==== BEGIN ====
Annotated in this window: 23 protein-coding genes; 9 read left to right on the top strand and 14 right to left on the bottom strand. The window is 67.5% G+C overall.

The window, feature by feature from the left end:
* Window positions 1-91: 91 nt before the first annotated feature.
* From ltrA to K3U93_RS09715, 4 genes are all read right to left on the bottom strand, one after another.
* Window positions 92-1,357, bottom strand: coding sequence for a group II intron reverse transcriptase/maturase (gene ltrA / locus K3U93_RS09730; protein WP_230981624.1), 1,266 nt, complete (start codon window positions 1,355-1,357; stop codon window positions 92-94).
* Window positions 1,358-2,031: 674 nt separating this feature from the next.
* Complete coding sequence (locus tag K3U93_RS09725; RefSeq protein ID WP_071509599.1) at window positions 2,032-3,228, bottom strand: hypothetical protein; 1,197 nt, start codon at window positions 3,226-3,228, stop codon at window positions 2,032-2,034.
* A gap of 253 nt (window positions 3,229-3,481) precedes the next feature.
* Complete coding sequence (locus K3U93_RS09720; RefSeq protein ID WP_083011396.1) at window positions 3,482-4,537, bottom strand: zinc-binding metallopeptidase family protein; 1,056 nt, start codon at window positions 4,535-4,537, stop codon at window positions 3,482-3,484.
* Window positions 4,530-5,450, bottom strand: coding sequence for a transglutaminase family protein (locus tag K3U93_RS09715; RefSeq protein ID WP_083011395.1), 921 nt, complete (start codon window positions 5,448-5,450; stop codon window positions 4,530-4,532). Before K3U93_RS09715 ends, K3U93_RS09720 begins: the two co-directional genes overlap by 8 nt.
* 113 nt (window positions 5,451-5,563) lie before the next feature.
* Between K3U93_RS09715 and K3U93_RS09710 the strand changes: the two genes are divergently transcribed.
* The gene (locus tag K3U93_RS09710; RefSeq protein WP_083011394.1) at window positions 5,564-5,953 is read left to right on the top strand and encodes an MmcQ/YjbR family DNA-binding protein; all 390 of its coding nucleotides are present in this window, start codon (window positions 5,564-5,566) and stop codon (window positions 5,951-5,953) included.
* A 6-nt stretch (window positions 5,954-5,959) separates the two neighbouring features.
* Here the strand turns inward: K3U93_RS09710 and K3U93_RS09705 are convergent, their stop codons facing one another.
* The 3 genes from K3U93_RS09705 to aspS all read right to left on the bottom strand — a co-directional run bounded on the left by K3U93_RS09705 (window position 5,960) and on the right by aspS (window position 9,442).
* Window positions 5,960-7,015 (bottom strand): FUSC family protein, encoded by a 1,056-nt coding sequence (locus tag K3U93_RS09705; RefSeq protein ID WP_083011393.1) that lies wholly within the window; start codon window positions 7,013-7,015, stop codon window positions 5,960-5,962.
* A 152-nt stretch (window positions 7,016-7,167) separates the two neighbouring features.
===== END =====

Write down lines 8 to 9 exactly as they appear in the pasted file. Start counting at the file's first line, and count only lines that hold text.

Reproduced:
* A gap of 253 nt (window positions 3,229-3,481) precedes the next feature.
* Complete coding sequence (locus K3U93_RS09720; RefSeq protein ID WP_083011396.1) at window positions 3,482-4,537, bottom strand: zinc-binding metallopeptidase family protein; 1,056 nt, start codon at window positions 4,535-4,537, stop codon at window positions 3,482-3,484.